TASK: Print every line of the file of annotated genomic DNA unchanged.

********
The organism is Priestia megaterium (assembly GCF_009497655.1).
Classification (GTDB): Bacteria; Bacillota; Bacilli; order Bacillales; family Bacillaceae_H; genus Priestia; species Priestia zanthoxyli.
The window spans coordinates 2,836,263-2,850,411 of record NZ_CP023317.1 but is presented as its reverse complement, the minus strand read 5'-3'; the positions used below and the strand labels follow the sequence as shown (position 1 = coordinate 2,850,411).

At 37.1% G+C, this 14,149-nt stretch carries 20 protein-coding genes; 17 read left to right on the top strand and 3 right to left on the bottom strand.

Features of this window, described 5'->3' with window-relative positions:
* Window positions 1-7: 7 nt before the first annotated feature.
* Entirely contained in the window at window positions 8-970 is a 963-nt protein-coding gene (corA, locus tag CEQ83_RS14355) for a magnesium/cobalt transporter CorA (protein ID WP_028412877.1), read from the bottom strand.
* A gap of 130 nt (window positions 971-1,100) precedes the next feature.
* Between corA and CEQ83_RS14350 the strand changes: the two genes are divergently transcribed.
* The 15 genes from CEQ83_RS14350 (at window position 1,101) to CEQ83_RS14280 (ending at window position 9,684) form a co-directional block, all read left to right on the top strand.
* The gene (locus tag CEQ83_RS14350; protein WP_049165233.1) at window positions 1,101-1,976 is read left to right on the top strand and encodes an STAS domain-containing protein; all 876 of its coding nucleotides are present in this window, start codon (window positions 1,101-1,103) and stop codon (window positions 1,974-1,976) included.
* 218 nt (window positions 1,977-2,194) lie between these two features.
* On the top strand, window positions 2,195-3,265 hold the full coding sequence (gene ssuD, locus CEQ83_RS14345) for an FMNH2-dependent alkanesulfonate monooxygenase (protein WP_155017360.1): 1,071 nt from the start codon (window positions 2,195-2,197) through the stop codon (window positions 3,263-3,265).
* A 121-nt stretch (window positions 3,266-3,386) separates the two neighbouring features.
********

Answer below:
The organism is Priestia megaterium (assembly GCF_009497655.1).
Classification (GTDB): Bacteria; Bacillota; Bacilli; order Bacillales; family Bacillaceae_H; genus Priestia; species Priestia zanthoxyli.
The window spans coordinates 2,836,263-2,850,411 of record NZ_CP023317.1 but is presented as its reverse complement, the minus strand read 5'-3'; the positions used below and the strand labels follow the sequence as shown (position 1 = coordinate 2,850,411).

At 37.1% G+C, this 14,149-nt stretch carries 20 protein-coding genes; 17 read left to right on the top strand and 3 right to left on the bottom strand.

Features of this window, described 5'->3' with window-relative positions:
* Window positions 1-7: 7 nt before the first annotated feature.
* Entirely contained in the window at window positions 8-970 is a 963-nt protein-coding gene (corA, locus tag CEQ83_RS14355) for a magnesium/cobalt transporter CorA (protein ID WP_028412877.1), read from the bottom strand.
* A gap of 130 nt (window positions 971-1,100) precedes the next feature.
* Between corA and CEQ83_RS14350 the strand changes: the two genes are divergently transcribed.
* The 15 genes from CEQ83_RS14350 (at window position 1,101) to CEQ83_RS14280 (ending at window position 9,684) form a co-directional block, all read left to right on the top strand.
* The gene (locus tag CEQ83_RS14350; protein WP_049165233.1) at window positions 1,101-1,976 is read left to right on the top strand and encodes an STAS domain-containing protein; all 876 of its coding nucleotides are present in this window, start codon (window positions 1,101-1,103) and stop codon (window positions 1,974-1,976) included.
* 218 nt (window positions 1,977-2,194) lie between these two features.
* On the top strand, window positions 2,195-3,265 hold the full coding sequence (gene ssuD, locus CEQ83_RS14345) for an FMNH2-dependent alkanesulfonate monooxygenase (protein WP_155017360.1): 1,071 nt from the start codon (window positions 2,195-2,197) through the stop codon (window positions 3,263-3,265).
* A 121-nt stretch (window positions 3,266-3,386) separates the two neighbouring features.